This is not another article championing Julian Edelman's case for the Hall of Fame. If you want a deep dive on the recently retired Edelman's career, I'd advise you to check out this article that ranks Edelman's regular and postseason achievements against past and present receivers.
This story is instead focused on identifying five former receivers that should be inducted into the Pro Football Hall of Fame before Edelman, who won't be eligible for induction until 2026. While his zero Pro Bowl berths and so-so regular-season stats will be held against him, it also doesn't help that Edelman is a receiver, the hardest skill position as far as getting into the Hall of Fame. And while Edelman's Hall of Fame wait won't begin for another five years, many deserving receivers have been waiting years -- decades in some cases -- to receive the call to Canton, Ohio.
While there are several receivers worthy of Hall of Fame consideration, let's take a look at the five eligible receivers who most deserve induction before Edelman. While it wasn't the only criteria we used when putting this list together, we did lean on Pro Football Reference's Hall of Fame monitor, which calculates each players' value as far as the Hall of Fame is concerned. This list does not include Steve Smith, Anquan Boldin and Andre Johnson, who won't be eligible for the Hall of Fame until 2022.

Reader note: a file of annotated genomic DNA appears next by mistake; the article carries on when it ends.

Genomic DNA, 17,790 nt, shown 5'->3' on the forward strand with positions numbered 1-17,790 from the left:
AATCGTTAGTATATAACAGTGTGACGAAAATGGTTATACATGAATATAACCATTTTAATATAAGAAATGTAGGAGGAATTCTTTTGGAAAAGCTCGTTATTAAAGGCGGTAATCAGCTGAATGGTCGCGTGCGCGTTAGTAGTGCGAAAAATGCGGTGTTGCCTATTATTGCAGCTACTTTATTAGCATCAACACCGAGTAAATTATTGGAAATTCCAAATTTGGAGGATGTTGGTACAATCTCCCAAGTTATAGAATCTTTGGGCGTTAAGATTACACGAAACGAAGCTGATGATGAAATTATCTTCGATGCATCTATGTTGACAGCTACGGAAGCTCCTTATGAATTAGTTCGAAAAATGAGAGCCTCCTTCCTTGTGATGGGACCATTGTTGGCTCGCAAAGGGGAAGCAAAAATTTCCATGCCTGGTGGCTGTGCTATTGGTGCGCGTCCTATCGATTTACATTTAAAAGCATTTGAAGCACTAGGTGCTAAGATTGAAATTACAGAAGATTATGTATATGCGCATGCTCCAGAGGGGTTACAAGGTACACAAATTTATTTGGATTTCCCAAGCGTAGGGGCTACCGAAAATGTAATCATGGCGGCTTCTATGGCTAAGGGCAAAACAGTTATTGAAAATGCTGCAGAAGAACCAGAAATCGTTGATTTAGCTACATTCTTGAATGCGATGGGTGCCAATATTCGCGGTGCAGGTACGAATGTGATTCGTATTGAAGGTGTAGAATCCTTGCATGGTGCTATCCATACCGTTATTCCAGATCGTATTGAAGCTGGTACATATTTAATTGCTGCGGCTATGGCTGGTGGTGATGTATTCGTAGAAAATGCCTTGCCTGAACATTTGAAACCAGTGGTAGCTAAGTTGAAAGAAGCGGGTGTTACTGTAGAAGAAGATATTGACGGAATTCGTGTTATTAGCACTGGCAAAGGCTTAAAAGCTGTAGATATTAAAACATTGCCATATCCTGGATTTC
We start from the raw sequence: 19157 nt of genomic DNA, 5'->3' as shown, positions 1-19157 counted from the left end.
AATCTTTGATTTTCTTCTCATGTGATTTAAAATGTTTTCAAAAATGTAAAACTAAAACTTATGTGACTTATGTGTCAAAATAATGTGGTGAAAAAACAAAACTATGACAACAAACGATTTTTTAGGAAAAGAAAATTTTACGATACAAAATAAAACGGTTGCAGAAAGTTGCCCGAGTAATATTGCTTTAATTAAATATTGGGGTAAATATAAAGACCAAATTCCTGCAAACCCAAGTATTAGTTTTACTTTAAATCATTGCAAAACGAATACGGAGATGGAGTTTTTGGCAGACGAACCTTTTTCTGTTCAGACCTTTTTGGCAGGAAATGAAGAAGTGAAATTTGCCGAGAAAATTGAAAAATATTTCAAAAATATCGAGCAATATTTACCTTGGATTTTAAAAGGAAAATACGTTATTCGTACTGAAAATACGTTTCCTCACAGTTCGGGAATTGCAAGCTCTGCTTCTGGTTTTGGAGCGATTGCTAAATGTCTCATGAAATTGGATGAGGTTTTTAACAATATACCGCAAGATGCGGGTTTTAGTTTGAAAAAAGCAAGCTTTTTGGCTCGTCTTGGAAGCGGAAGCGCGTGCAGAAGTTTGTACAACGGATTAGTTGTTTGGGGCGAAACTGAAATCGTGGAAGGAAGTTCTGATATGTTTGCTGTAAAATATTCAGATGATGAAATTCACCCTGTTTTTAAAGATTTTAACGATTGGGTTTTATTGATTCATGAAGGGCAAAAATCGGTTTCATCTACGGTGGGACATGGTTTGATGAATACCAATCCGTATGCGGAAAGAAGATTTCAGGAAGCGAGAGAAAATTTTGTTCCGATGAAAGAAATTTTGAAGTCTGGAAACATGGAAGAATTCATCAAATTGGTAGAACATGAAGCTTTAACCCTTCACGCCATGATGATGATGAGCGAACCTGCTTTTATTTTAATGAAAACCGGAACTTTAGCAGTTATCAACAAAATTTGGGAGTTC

5. Torry Holt
Holt's Hall of Fame "monitor score" according to Pro Football Reference is 105.27; which is just above the average monitor score (105) for receivers who are currently in the Hall of Fame. Holt's score is higher than current Falcons receiver Julio Jones and Hall of Fame receivers Paul Warfield, Isaac Bruce (Holt's teammate in St. Louis), Michael Irvin, Don Maynard, Marvin Harrison and Art Monk, among others.
A seven-time Pro Bowler and member of the NFL's All-2000s Team, Holt played an integral role on the Rams' 1999 championship team. The league's leading receiver on two separate occasions, Holt was the Rams' No. 1 receiver when St. Louis made a return trip to the Super Bowl in 2001.
4. Otis Taylor
A player who was truly ahead of his time, the 6-foot-3, 215-pound Taylor was one of the first receivers to fully use his physicality to his advantage. In 1965, Taylor spurned the NFL (he was drafted by the Eagles with the 203rd pick in the NFL draft) to play for the AFL's Kansas City Chiefs.